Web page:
Posted on August 7, 2021
I was looking for a Praying Mantis in our gardens to photograph when this male Blue Dasher dragonfly landed on a branch by our carport. Not a great background but decided to photograph it anyway since I did not see any other interesting bugs. To minimize detail in the background carport siding I chose f/8 to minimize the carport detail. Since I was @ f/8 I shot a handheld series of images to retain detail on the dragonfly. I shot 3 images to focus stack on the dragonfly from wingtip to wingtip, then a 3 image series head to tail. After the main image stack, I moved in closer & closer for a few different closer versions since it seemed to be tolerating my being there.
Category: Blog, canon R, Closeup Photography, Dragonflies, dragonfly, Equipment, Favorite Locations, Tips & Techniques Tagged: Blue Dasher, Blue Dasher Dragonfly, canon 1.4x teleconverter series III, canon 300mm f/4 IS lens, canon R camera, Focus Stacking, Focus stacking for more depth of field, Focus stacking for smoother cleaner backgrounds, Focus stacking for specific detail & sharpness, focus stacking in Photoshop, Male Blue Dasher Dragonfly
Posted on August 2, 2021
I was looking for bugs or dragonflies in our garden and noticed this tiny spider in the middle of a very large web. The spider was only about 1/4 inch long so it was interesting it had such a large web. I shot a few images with my iPhone then went in to get my 150mm Macro with a Canon 1.4x Teleconverter. I should have also shot a wider shot showing the whole web. I did not confirm the type of spider but think it is an Orchard Orb-weaver.
Posted on May 8, 2021
We went to Davidsons Mill Pond Park looking for Dragonflies, but I only saw a few off in the distance out in the water on some plants. But by the small pond near the entrance to the park I saw this Redbelly Turtle basking on the edge of the water. It was at the bottom of the incline with tall grasses before & around it. I was using a 300mm lens with a 1.4x teleconverter so if I backed up to get the whole turtle in the shot the grasses in front of it would be in the way. So I got very close and shot 15 images, 3 rows of 5 overlapping shots to get the whole Turtle in. Working on the files when I got back I loaded all 15 images into 1 layered Photoshop file. Then I used the Edit >Auto Align, then >Auto Blend to automatically align & blend the 15 images for the final layered image. After that I cropped the image because hand holding the camera I had uneven border edges around the image.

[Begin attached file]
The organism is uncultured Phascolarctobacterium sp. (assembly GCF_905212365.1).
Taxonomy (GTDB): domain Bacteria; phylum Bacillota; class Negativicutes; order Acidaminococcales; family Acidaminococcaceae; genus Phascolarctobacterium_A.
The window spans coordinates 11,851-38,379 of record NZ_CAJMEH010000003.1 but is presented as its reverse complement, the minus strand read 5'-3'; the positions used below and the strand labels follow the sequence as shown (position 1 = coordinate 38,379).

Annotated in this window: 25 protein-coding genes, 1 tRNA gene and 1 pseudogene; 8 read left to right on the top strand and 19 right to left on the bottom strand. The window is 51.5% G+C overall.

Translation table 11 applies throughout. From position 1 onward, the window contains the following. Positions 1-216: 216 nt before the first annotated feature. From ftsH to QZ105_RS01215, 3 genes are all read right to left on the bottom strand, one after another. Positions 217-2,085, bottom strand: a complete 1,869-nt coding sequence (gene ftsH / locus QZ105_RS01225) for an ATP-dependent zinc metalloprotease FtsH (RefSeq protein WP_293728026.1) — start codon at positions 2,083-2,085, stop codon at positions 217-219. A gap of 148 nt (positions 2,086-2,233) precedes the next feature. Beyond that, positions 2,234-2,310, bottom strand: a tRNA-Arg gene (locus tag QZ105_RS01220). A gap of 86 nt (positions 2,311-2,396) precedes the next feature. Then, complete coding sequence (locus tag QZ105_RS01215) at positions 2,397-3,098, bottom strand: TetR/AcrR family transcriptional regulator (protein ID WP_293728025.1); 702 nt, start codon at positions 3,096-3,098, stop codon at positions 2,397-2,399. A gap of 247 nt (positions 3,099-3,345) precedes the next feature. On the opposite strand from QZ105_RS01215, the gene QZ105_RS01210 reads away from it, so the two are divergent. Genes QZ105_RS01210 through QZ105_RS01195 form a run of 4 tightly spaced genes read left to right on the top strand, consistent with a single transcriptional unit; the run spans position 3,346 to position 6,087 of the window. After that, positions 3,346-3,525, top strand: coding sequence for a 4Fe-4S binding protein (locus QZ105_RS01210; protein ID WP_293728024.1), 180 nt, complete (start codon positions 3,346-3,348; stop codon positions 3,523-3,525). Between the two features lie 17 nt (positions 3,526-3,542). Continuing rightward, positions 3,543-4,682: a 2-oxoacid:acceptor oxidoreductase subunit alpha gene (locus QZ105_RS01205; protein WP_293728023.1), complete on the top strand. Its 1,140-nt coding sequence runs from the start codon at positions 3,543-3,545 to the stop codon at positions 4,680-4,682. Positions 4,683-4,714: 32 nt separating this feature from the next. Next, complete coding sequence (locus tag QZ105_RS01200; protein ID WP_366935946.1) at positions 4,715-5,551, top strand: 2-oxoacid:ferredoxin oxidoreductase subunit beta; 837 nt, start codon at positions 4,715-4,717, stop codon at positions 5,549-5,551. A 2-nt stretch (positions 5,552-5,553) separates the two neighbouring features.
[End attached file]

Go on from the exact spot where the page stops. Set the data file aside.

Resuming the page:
Category: Blog, Davidsons Mill Pond Park, Favorite Locations, Panorama & Stacked Images, Panoramas, Turtles Tagged: canon 1.4x teleconverter series III, Canon 7D, Davidsons Mill Pond Panoramas, Davidsons Mill Pond Park, panoramas, Redbelly Turtle, Setting up mult-row stacked panoranas, Turtles
Posted on February 26, 2021
These images are from a trip to the Blackwater NWR in February 2017. The original panorama image is made from 28 images, shot handheld from left to right. The final image @300 ppi is 248″long x 10.3″ high. I was using a Canon 1DmkIV with a 400mm DO lens with a 1.4X Canon Teleconverter. The featured image is reduced so much to fit the featured image format that I broke them down below into 6 individual images so you can still see some of the the detail in the full 248″ image. Posting size in this blog really reduces the sharpness in the images but hopefully they hold up somewhat.
Category: Birds, Blackwater NWR, Blackwater NWR, Cambridge MD, Blog, Favorite Locations, Landscapes, Nature Still Lifes, Panorama & Stacked Images, Panoramas, Wildlife, wildlife drive Tagged: canon 1.4x teleconverter series III, canon 1D mk IV, Canon 400mm f/4 DO lens, Multi-image panorama, Snow Geese, Snow Geese Blackwater NWR, snow Geese Panorama
Posted on February 23, 2021
On a visit years ago in the Spring to Blackwater NWR there was a lot of activity around the Osprey Nests along the Wildlife Drive. It was in mating season and the Ospreys were busy on the nests. This image was when an other osprey kept trying to get to the nest. On this pass the defending Osprey almost went upside down with claws out defending the nest. Plus there was a lot of screeching of the birds going on. This was the best image of the series because the more it was going up to defend the nest I cut off some of the Osprey in the image. Not sure if there were eggs in the nest or just wanted the nest. Image taken with a 400mm f/4 DO lens with a 1.4x Teleconverter on a Canon 1D mkIII.